Australasian Science: Australia's authority on science since 1938

The World’s Most Interesting Genome

Sandy at 3 weeks of age. Credit: Barry Eggleton

Sandy at 3 weeks of age. Credit: Barry Eggleton

By Bill Ballard

Sequencing of the genome of a pure-bred dingo pup rescued from the side of a remote desert track will enable scientists to examine one of Charles Darwin’s few remaining untested theories.

The full text of this article can be purchased from Informit.

In 2014, animal-lovers Barry and Lyn Eggleton were travelling near the Strzelecki Track in the South Australian desert when their four-wheel drive went over the top of two furballs lying in the middle of the road. Barry and Lyn stopped, jumped out and discovered a pair of 2-week-old dingoes. They then found a third pup on the side of the road that was too weak to move.

Barry and Lyn gave the pups water and scoured the surrounds to see if a parent could be found. After several hours in the baking sun, they decided to take the pups with them rather than let them die.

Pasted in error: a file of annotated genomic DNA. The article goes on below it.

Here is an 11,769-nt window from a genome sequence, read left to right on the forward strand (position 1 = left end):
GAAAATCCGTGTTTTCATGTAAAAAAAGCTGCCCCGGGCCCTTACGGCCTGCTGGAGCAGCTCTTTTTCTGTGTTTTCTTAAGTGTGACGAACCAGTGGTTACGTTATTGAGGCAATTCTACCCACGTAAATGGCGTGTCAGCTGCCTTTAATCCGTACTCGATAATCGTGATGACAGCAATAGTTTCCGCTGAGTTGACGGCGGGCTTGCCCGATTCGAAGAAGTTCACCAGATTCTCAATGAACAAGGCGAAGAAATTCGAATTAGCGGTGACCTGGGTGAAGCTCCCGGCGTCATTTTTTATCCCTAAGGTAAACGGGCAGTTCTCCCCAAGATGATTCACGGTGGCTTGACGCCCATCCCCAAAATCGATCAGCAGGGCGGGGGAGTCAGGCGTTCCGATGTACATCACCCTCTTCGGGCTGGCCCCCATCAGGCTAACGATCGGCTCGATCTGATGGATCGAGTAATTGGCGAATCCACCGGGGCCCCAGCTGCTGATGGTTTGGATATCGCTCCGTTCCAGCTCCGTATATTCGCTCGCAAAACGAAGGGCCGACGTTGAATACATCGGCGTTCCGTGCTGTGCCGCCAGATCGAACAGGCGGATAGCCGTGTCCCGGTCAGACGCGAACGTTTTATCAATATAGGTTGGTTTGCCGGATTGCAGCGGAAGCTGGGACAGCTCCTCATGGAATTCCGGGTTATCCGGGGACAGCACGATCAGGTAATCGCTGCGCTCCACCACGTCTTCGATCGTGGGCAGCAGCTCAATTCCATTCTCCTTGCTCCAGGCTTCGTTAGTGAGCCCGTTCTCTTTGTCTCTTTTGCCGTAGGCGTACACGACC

Back at their NSW home, the pups were defleaed, deloused and then hand-raised with a critical eye and attention to detail. Barry and Lyn then decided to see if the three amigos were genetically pure.

I received a blood sample from Sandy on 29 September 2014 with a simple note saying that three pups had been found east of the Moomba gas facility in South Australia. DNA analyses, using a test initially developed by Alan Wilton, showed that Sandy was a pure dingo with no sign of any dog genes.

Alan was the face of dingo genetic research for more than a decade and was awarded the Australian Science Communicators Unsung Hero of Science Award in 2004. Sadly, he passed-away on 14 October 2011 after a 20-month battle with cancer. Following Alan’s death, I embraced his work on dingoes.

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The full text of this article can be purchased from Informit.